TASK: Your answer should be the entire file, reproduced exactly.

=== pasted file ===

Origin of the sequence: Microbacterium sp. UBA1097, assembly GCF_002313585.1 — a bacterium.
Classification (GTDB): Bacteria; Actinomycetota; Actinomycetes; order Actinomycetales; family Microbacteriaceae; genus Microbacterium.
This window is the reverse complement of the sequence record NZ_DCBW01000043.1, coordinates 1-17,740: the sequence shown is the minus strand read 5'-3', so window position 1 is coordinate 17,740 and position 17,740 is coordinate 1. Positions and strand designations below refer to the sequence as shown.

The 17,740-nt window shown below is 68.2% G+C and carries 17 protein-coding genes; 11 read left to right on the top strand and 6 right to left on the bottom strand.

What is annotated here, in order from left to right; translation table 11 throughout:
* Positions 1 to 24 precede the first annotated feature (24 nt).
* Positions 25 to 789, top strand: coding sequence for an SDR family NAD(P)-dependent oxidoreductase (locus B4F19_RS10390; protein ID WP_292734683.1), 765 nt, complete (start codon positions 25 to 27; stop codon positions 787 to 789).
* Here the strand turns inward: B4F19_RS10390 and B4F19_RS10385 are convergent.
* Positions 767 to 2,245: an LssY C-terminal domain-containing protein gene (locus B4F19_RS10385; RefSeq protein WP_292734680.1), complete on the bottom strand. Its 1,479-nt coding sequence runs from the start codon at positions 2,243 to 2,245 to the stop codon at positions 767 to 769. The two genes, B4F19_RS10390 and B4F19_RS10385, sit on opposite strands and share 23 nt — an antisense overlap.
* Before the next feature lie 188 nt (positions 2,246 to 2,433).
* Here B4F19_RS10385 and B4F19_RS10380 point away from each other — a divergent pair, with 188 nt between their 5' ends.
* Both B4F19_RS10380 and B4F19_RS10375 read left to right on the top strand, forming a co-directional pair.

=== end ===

Origin of the sequence: Microbacterium sp. UBA1097, assembly GCF_002313585.1 — a bacterium.
Classification (GTDB): Bacteria; Actinomycetota; Actinomycetes; order Actinomycetales; family Microbacteriaceae; genus Microbacterium.
This window is the reverse complement of the sequence record NZ_DCBW01000043.1, coordinates 1-17,740: the sequence shown is the minus strand read 5'-3', so window position 1 is coordinate 17,740 and position 17,740 is coordinate 1. Positions and strand designations below refer to the sequence as shown.

The 17,740-nt window shown below is 68.2% G+C and carries 17 protein-coding genes; 11 read left to right on the top strand and 6 right to left on the bottom strand.

What is annotated here, in order from left to right; translation table 11 throughout:
* Positions 1 to 24 precede the first annotated feature (24 nt).
* Positions 25 to 789, top strand: coding sequence for an SDR family NAD(P)-dependent oxidoreductase (locus B4F19_RS10390; protein ID WP_292734683.1), 765 nt, complete (start codon positions 25 to 27; stop codon positions 787 to 789).
* Here the strand turns inward: B4F19_RS10390 and B4F19_RS10385 are convergent.
* Positions 767 to 2,245: an LssY C-terminal domain-containing protein gene (locus B4F19_RS10385; RefSeq protein WP_292734680.1), complete on the bottom strand. Its 1,479-nt coding sequence runs from the start codon at positions 2,243 to 2,245 to the stop codon at positions 767 to 769. The two genes, B4F19_RS10390 and B4F19_RS10385, sit on opposite strands and share 23 nt — an antisense overlap.
* Before the next feature lie 188 nt (positions 2,246 to 2,433).
* Here B4F19_RS10385 and B4F19_RS10380 point away from each other — a divergent pair, with 188 nt between their 5' ends.
* Both B4F19_RS10380 and B4F19_RS10375 read left to right on the top strand, forming a co-directional pair.